Report: More College Freshmen Say They’re ‘Frequently’ Feeling Depressed

If you envision college life as an idyllic, carefree time filled with studies of classic literature and pondering the meaning of life at 2 a.m., think again. The reality of college today can be harsh.

For freshmen, in particular, navigating a new social, emotional and academic landscape can be extremely stressful. So it’s not terribly surprising that a new national survey of first-year college students finds, among other things, that more freshmen say they’re “frequently” feeling depressed.

According to the survey of more than 150,000 U.S. students conducted by researchers at UCLA, the emotional state of these young adults appears to be deteriorating:

In 2014, students’ self-rated emotional health dropped to 50.7%, its lowest level ever and 2.3 percentage points lower than the entering cohort of 2013. Additionally, the proportion of students who “frequently” felt depressed rose to 9.5%, 3.4 percentage points higher than in 2009 when feeling “frequently” depressed reached its lowest point. Self-rated emotional health and feeling depressed are very highly correlated…”

(Chrissy Hunt/Flickr)

(Chrissy Hunt/Flickr)

The survey suggests that students who say they’re depressed also tend to be more disconnected with college life in general:

Students who felt depressed more frequently reported behaviors reflecting disengagement. While these behaviors were not as widespread, students who were “frequently” depressed were about twice as likely to “frequently” come late to class (13.9%, compared to 7.2% for “occasionally” depressed and 5.5% for “not at all” depressed) and “frequently” fall asleep in class (14.1%, compared to 6.2% “occasionally” and 4.4% “not at all”). Further, more than half (56.6%) of the “frequently” depressed students reported that they were “frequently” bored in class, compared to 39.9% of those who reported being “occasionally” depressed and only 31.3% of those who were “not at all” depressed. They were also less likely to “frequently” engage with their classmates by studying with other students or working with other students on group projects.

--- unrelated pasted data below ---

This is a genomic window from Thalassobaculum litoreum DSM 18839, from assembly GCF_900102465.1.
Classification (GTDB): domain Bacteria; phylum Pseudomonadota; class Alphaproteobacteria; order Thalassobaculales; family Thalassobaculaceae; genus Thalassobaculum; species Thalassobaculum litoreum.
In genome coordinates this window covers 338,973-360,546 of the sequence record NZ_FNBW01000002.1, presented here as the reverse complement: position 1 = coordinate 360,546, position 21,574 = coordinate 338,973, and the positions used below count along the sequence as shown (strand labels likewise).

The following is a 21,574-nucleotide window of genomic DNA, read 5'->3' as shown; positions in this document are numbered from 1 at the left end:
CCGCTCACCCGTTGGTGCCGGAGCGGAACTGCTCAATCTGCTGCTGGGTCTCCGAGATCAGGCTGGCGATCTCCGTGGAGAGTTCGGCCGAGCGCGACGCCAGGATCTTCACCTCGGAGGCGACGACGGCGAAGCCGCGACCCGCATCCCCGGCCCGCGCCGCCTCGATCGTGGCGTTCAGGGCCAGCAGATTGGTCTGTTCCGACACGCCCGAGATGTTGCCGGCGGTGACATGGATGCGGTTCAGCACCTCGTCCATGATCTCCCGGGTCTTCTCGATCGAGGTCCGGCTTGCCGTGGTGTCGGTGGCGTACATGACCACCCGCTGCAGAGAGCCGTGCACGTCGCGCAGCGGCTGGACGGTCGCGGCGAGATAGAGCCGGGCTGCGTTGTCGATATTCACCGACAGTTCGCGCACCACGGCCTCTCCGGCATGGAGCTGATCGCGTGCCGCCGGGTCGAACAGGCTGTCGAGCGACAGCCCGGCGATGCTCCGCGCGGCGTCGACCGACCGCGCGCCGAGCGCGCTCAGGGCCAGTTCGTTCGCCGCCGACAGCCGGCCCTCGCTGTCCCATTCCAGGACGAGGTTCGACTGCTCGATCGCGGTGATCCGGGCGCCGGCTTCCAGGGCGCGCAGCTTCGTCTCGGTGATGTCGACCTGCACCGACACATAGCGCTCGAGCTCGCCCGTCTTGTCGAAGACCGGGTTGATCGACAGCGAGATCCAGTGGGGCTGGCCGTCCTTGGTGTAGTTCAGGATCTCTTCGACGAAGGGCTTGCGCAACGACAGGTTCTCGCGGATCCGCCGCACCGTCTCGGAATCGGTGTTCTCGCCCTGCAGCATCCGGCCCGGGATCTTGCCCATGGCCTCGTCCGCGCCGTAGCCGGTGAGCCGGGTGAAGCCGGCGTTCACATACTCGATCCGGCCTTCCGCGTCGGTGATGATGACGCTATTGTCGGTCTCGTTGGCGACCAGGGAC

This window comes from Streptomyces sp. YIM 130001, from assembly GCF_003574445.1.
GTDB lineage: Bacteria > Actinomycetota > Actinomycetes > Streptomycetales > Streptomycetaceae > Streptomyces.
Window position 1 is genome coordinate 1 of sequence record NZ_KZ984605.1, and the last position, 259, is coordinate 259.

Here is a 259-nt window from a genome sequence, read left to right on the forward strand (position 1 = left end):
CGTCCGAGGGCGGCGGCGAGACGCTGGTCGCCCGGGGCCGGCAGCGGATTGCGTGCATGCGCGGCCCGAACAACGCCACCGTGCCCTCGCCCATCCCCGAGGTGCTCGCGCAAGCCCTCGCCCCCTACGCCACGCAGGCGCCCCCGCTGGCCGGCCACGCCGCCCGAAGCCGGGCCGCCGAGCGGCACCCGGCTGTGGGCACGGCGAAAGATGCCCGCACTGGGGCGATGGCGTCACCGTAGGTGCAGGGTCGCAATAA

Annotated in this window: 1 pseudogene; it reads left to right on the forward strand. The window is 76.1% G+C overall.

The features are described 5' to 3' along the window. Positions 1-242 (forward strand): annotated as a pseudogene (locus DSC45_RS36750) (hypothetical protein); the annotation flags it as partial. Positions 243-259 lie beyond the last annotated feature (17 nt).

I asked Steve Schlozman, associate director of The MGH Clay Center for Young Healthy Minds and an assistant professor of psychiatry at Harvard Medical School, for his thoughts on these findings. First he said, the word “depression” has become so ubiquitous in the popular vernacular that it’s not always clear in these kinds of surveys whether kids are describing clinical depression or simply the normal ebb and flow of emotional stress. Even so, he says, with regard to increased distress among college kids, “we are reaping what we sow.”

He explains further:

The pressure we put on high school kids to get into college and the pressure then that college follows up with is highly correlated with increased rates of emotional distress that can become full-blown depression. Also, the age of onset of depression is the exactly the age of onset of college — there’s a perfect storm of stressors. Finally, there’s a greater willingness to come forward, which is good. So, despite the fact that we’re using the word ‘depression’ a little more glibly, I’d rather have that and then rule out clinical depression through appropriate channels, like college health services, than miss cases that can lead to real suffering and possibly even death.

Schlozman also makes the point that the first year of college is often very tough even in the best of circumstances. “There’s always the question of, ‘Are you feeling appropriately crappy, or excessively crappy?’ ” To deal with that, he says, “Colleges really need to up their level of mental health services so they can make that determination in an appropriate way.”

This is backed by data from the UCLA survey:

Students who felt frequently depressed were significantly more likely to report “some chance” or a “very good chance” that they would seek personal counseling. With counseling centers on campus reporting a record number of visits and increased wait times…it is clear that campuses have more work to do to assist students experiencing emotional health issues.

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